After completing a couple of calculations for 3 and 4 cycles with different values of $h$, we found that multiplying Newton's Method by any constant would disrupt the cycle to the point that the cycle would no longer be a cycle, but rather, a converging or diverging function depending on the value of $h$. In fact, we found it interesting that the function continued to act like a cycle in the case where $h = 2$, in the sense that when the cycle came back to the same line as the original point, but at a smaller coordinate. It appears to be making a inward spiral to the center, therefore converging to 0. %Since we are taking the derivative of the original function, we would never reach the center, but slowly reaching a more exact number that is close, but not equal to the center.
\newline
\\We found the behavior for $h > 1$ converges and for $h < 1$ diverges. We noted that the type of cycle also changes as $h$ changes since it multiplies $bi$ which is what determines the type of cycle we have. We also found that the shape of the graph was congruent every time that the points crossed the $x$-axis.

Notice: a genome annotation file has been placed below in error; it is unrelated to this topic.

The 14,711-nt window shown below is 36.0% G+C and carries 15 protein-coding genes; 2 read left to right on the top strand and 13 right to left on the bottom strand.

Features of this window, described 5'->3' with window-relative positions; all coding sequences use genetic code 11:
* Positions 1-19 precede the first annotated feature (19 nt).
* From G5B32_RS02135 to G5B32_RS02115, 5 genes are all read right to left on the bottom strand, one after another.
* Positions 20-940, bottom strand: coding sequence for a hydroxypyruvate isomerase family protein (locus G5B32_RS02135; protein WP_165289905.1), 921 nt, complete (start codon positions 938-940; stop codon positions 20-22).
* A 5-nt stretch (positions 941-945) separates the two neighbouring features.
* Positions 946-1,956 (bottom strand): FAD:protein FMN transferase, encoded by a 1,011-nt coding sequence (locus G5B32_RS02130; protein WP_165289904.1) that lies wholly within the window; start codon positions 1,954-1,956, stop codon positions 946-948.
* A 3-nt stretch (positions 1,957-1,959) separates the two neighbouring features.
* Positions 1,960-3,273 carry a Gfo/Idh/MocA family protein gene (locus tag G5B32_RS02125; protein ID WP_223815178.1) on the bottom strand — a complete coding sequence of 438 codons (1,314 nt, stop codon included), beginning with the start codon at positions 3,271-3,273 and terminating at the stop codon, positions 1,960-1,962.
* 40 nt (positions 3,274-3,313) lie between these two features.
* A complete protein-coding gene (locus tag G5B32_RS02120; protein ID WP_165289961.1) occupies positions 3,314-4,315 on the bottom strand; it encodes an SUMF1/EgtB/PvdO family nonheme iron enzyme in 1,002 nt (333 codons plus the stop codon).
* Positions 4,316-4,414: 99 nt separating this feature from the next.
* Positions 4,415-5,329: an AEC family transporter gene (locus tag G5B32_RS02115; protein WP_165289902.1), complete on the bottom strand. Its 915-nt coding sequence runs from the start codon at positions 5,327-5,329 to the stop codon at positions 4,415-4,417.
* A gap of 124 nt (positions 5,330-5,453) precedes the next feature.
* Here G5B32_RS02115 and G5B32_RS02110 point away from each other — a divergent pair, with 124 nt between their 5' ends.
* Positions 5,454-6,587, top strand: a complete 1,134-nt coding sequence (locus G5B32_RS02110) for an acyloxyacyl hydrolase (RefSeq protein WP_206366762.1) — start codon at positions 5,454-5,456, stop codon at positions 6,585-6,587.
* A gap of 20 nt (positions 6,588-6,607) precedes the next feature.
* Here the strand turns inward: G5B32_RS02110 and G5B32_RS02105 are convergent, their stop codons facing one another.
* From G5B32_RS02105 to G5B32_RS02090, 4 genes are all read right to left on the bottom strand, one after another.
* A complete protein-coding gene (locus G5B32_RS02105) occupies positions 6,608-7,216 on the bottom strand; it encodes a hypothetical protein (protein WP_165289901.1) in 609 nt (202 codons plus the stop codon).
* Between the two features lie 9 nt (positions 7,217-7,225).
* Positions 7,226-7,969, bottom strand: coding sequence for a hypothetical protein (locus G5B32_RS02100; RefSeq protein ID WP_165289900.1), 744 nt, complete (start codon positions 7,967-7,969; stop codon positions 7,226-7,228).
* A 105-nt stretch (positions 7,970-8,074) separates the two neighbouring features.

\newline
\\After this, we wondered if there was a way to create a weighted cycle with a constant radius, so we used the same techniques from our generic formula.
\begin{align*}
1 &= \left|1 - \frac{h}{a + (b \cdot i)}\right| \\
1 &= \left|1 - \frac{h}{(a+bi)}\frac{(a-bi)}{(a-bi)}\right|\\
1 &= \left|1 - \frac{ha - hbi}{a^2 + b^2}\right|\\
1 &= \left|\frac{a^2 + b^2 - ha + hbi}{a^2 + b^2}\right|\\
1 &= \left|\frac{a^2 + b^2 - ha}{a^2 + b^2} + \frac{hbi}{a^2 + b^2}\right|\\
1 &= \sqrt[]{\frac{(a^2 + b^2 - ha)^2}{(a^2 + b^2)^2} + \frac{h^2b^2}{(a^2 + b^2)^2}}\\
1 &= \frac{a^4 + 2a^2 b^2 - 2ha^3 - 2hab^2 + h^2a^2 + b^4 + h^2b^2}{a^4 + 2a^2 b^2 + b^4}\\
a^4 + 2a^2 b^2 + b^4 &= a^4 + 2a^2 b^2 - 2ha^3 - 2hab^2 + h^2a^2 + b^4 + h^2b^2 \\